Bill Grier

AP Photo

Oklahoma State adds former head coach to complete coaching staff

Leave a comment

Travis Ford has finalized his coaching staff, as he announced this week that Bill Grier will join Oklahoma State as an assistant coach.

“I couldn’t be more excited to have someone with such an impressive reputation and coaching resume joining the Cowboy family,” Ford said. “He’s always been regarded as a top-notch recruiter and tactician of the game.”

Grier spent eight years as a head coach at San Diego, where he went 117-144 and reached the 2008 NCAA tournament. Prior to that, he was an assistant at Gonzaga from 1992-2007, where he played a major role in the growth of the program to the national level.

“I am very excited to join Travis Ford’s coaching staff and become a part of the Cowboy family,” Grier said. “It’s a tremendous honor to be part of a program with such great history and support and I look forward to competing in the prestigious Big 12 Conference.”

Grier will join Butch Pierre and former Houston head coach James Dickey on Ford’s staff.

San Diego parts ways with head coach Bill Grier

Bill Grier
Leave a comment

San Diego announced a change at head coach on Monday as the team parted ways with eight-year head coach Bill Grier. The school had an official release to announced the decision.

The 51-year-old Grier is best known for taking the Toreros to the second round of the NCAA Tournament in 2008 after upsetting UConn in the opening game.

Since then, San Diego missed the postseason entirely until a postseason run to the CIT quarterfinals in 2013-14. The program finished 15-16 and 8-10 in the WCC this season.

A former 16-year assistant coach at Gonzaga, Grier finishes his career at San Diego with a 117-144 record.


San Diego’s players will earn college credit during trip to Italy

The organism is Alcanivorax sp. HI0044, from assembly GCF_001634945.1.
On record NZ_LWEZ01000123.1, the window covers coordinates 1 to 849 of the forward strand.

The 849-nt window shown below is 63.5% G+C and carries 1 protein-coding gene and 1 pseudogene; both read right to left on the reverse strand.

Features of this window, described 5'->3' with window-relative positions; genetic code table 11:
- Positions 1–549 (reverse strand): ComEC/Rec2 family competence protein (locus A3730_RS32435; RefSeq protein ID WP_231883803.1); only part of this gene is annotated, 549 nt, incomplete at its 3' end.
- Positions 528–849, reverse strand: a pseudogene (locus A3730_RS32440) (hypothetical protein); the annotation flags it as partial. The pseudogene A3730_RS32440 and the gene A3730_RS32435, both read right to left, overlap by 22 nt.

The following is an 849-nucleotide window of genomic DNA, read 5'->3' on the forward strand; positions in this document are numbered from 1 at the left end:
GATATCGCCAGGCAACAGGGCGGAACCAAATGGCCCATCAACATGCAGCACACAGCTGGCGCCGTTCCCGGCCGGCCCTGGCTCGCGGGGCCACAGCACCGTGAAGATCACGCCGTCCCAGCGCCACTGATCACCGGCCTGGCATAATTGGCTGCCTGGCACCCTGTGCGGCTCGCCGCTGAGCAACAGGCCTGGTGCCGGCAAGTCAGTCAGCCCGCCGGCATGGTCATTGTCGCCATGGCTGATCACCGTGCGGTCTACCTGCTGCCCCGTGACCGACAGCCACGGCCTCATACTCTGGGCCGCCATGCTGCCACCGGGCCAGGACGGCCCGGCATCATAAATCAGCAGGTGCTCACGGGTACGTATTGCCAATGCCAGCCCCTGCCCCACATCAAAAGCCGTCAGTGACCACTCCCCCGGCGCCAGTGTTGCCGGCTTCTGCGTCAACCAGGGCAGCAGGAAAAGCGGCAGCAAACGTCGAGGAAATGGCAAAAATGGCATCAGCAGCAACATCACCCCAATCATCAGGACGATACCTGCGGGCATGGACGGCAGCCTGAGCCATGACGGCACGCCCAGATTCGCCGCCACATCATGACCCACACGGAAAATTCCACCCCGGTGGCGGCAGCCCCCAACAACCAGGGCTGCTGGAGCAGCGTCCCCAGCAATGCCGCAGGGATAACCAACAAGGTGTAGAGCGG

AP Photo
Leave a comment

With the NCAA allowing college programs to take an international trip once every four years, basketball teams can get a head start on the upcoming season. Returnees can get used to new roles, newcomers can get used to an entirely new system and the coaching staff can tinker with lineups in hopes of figuring out their best rotation ahead of the official start of practice.

The focus tends to be on the athletic gains to be made, with a mere nod to the chance to experience a country the players may not have had the opportunity to visit without the aid of an athletic scholarship. But a few schools have looked to make sure their players benefit from an educational standpoint as well, with San Diego being the latest to do so.

The Toreros head to Italy on August 12 and thanks in part to Theology and Religious Studies Professor Florence Gillman, head coach Bill Grier and his staff were able to put together a curriculum that will include a final exam that they’ll take on August 22. In order to prepare for the trip players have taken a summer course taught by Prof. Gillman on Early Christianity, and while in Italy they’ll be asked to chronicle their travels via photos and a journal.

Players may have been inclined to do those things without being required to do so, especially the taking pictures part. But San Diego’s players will be able to earn college credit for it, allowing them to participate in the study abroad program that many student-athletes miss out on because of athletic obligations.

“By providing our student-athletes the opportunity to participate in study abroad programs, we are expanding the reach of international education in a way that often gets overlooked on college campuses,” said Kira Espiritu, director of USD’s undergraduate study abroad program. “Usually, when people think of underrepresented populations, they think of first-generation college students or see it from a financial perspective. In this case, the underrepresented are an athletics team.”

From a basketball standpoint San Diego, which finished the 2013-14 season with a 18-17 record (7-11 WCC) and reached the quarterfinals of the CIT, returns one of the WCC’s best backcourts in seniors Christopher Anderson and Johnny Dee and junior Duda Sanadze. However the Toreros will have to account for the loss of Dennis Kramer, who averaged 11.5 points and a team-high 6.6 rebounds per game as a senior.

With Kramer the Toreros struggled on the glass, ranking seventh in the WCC in defensive rebounding percentage and ninth in opponents’ offensive rebounding percentage. The games will help USD as they look to account for the graduation of their best rebounder.